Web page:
Event risk is also heightened by (1) limited foreign-exchange reserves; (2) low levels of foreign direct investment; and (3) susceptibility to price shocks for its main export commodities, coffee and gold, which made up around 30% and 6% of total exports in 2012, respectively. Moreover, the current account deficit (averaging of 4.8% of GDP over the past five years) is also a source of risk and is mainly due to a large trade deficit (which has widened considerably in recent years) but balanced by transfers and remittances.

These risks are balanced by low government liquidity risk due to the large share of concessional borrowing, and the banking system's relatively small size and good level of capitalisation. However, the rating agency notes the high concentration in the banking sector and the dominance of state-owned banks, with the three public banks accounting for 73% of total assets and the dominant Commercial Bank of Ethiopia alone accounting for 63% of total assets as of end-June 2013. Government policies also undermine the process of credit allocation by commercial banks to the private sector which, in addition, has a negative effect on the development of the financial sector. In Moody's opinion, directed lending by the government through the financial sector risks crowding out private investment. For instance, by law, banks must buy 27% of any new loan commitment in bills issued by the central bank on behalf of the government.

RATING OUTLOOK

The stable outlook reflects Moody's assessment of Ethiopia's prospects for continuing economic growth in the medium term, supported by investments in the country's infrastructure and power generating sectors, which are likely to be supported by improving trade conditions.

WHAT COULD CHANGE THE RATING -- UP/DOWN

Upward pressure on the B1 ratings could develop as a result of improving business conditions that would attract more foreign direct investment and boost economic diversification.

Downward pressure would be exerted on the rating in the event of (1) an acceleration of external debt that does not support growth; or (2) a significant escalation of political and social tensions that would in turn hinder the country's medium-term growth prospects.

GDP per capita (PPP basis, US$): 1330.1 (2013 estimate) (also known as Per Capita Income)

Real GDP growth (% change): 7.0 (2013 estimate) (also known as GDP Growth)

Inflation Rate (CPI, % change Dec/Dec): 8.1 (2013 actual)

Gen. Gov. Financial Balance/GDP: -2.8 (2013 estimate) (also known as Fiscal Balance)

Current Account Balance/GDP: -6.4 (2013 estimate) (also known as External Balance)

External debt/GDP: 25.6 (2013 estimate)

Level of economic development: Low level of economic resilience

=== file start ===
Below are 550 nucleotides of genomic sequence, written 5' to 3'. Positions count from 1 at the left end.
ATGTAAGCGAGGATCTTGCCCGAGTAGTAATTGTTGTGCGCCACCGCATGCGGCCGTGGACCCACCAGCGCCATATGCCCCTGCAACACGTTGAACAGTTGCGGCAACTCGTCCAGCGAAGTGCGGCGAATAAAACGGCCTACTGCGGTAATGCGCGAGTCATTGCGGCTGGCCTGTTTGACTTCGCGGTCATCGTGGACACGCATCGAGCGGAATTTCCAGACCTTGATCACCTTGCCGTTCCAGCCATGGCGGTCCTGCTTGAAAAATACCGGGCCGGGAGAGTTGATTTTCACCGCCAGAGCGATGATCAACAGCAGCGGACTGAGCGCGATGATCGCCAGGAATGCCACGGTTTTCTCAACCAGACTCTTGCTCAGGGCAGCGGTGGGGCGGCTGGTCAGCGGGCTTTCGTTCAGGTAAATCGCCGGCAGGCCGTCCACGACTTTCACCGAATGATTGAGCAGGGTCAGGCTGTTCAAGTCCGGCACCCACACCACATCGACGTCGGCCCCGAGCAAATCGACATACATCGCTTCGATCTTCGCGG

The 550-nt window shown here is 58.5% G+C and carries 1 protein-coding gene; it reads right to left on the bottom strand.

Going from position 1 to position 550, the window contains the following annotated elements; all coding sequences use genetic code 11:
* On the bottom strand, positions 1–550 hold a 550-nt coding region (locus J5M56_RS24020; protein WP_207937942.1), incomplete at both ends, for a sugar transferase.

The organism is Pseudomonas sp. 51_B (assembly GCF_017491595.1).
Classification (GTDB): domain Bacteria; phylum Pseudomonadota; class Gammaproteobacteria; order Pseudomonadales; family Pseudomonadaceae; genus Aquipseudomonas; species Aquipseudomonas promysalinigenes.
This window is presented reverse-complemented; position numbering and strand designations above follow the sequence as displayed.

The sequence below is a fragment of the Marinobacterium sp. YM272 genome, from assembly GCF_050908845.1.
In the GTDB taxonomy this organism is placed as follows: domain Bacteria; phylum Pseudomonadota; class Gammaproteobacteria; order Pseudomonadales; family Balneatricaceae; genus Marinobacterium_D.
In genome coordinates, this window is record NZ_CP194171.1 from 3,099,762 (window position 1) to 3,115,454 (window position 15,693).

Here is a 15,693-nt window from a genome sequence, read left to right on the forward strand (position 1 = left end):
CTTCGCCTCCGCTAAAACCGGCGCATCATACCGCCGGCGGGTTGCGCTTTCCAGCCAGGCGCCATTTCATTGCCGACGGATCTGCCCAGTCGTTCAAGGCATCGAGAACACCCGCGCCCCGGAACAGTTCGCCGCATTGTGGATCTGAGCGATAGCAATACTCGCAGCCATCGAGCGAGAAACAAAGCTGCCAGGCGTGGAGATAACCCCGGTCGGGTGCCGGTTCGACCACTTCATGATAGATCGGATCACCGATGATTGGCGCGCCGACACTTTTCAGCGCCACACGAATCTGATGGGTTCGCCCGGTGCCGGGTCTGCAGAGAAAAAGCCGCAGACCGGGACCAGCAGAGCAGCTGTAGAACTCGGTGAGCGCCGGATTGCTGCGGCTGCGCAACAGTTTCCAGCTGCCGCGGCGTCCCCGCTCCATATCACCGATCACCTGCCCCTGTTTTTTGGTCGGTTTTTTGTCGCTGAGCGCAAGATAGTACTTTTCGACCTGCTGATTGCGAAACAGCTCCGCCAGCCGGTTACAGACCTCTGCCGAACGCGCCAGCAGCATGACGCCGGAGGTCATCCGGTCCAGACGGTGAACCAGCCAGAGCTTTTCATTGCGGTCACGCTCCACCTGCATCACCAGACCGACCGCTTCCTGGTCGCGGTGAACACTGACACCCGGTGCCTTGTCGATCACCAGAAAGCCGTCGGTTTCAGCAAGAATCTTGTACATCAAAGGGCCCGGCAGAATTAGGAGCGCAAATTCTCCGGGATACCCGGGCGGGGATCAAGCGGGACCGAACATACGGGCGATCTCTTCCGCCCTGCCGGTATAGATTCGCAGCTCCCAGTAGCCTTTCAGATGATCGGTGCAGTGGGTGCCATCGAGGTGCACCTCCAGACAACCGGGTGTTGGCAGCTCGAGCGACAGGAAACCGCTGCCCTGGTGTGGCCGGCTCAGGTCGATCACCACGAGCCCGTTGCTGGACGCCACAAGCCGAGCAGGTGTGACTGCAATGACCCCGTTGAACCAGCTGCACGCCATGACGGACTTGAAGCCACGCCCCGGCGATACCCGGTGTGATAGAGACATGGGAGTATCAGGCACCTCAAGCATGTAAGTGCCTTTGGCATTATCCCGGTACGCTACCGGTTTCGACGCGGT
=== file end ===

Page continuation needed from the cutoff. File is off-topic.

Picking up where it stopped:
Default history: At least one default event (on bonds and/or loans) has been recorded since 1983.

On 07 April 2014, a rating committee was called to discuss the rating of Ethiopia, Government of. The main points raised during the discussion were: the issuer's economic fundamentals, including its economic strength; institutional strength/ framework; fiscal or financial strength, including its debt profile and susceptibility to event risk. The rating level was also considered relative to its peers.

The principal methodology used in this rating was Sovereign Bond Ratings published in September 2013. Please see the Credit Policy page on www.moodys.com for a copy of this methodology.

The weighting of all rating factors is described in the methodology used in this rating action, if applicable.

REGULATORY DISCLOSURES

For ratings issued on a program, series or category/class of debt, this announcement provides certain regulatory disclosures in relation to each rating of a subsequently issued bond or note of the same series or category/class of debt or pursuant to a program for which the ratings are derived exclusively from existing ratings in accordance with Moody's rating practices. For ratings issued on a support provider, this announcement provides certain regulatory disclosures in relation to the rating action on the support provider and in relation to each particular rating action for securities that derive their credit ratings from the support provider's credit rating. For provisional ratings, this announcement provides certain regulatory disclosures in relation to the provisional rating assigned, and in relation to a definitive rating that may be assigned subsequent to the final issuance of the debt, in each case where the transaction structure and terms have not changed prior to the assignment of the definitive rating in a manner that would have affected the rating. For further information please see the ratings tab on the issuer/entity page for the respective issuer on www.moodys.com.

For any affected securities or rated entities receiving direct credit support from the primary entity(ies) of this rating action, and whose ratings may change as a result of this rating action, the associated regulatory disclosures will be those of the guarantor entity. Exceptions to this approach exist for the following disclosures, if applicable to jurisdiction: Ancillary Services, Disclosure to rated entity, Disclosure from rated entity.

Regulatory disclosures contained in this press release apply to the credit rating and, if applicable, the related rating outlook or rating review.

Please see www.moodys.com for any updates on changes to the lead rating analyst and to the Moody's legal entity that has issued the rating.

Please see the ratings tab on the issuer/entity page on www.moodys.com for additional regulatory disclosures for each credit rating.

Alexandra Marie Elisabeth Mousavizadeh
Asst Vice President - Analyst
Sovereign Risk Group
Moody's Investors Service Ltd.
One Canada Square
Canary Wharf
London E14 5FA
United Kingdom
JOURNALISTS: 44 20 7772 5456
SUBSCRIBERS: 44 20 7772 5454

Bart Oosterveld
MD - Sovereign Risk
Sovereign Risk Group
JOURNALISTS: 212-553-0376
SUBSCRIBERS: 212-553-1653

Releasing Office:
Moody's Investors Service Ltd.
One Canada Square
Canary Wharf
London E14 5FA
United Kingdom
JOURNALISTS: 44 20 7772 5456
SUBSCRIBERS: 44 20 7772 5454

Moody's assigns B1 issuer ratings to the Government of Ethiopia; stable outlook
No Related Data.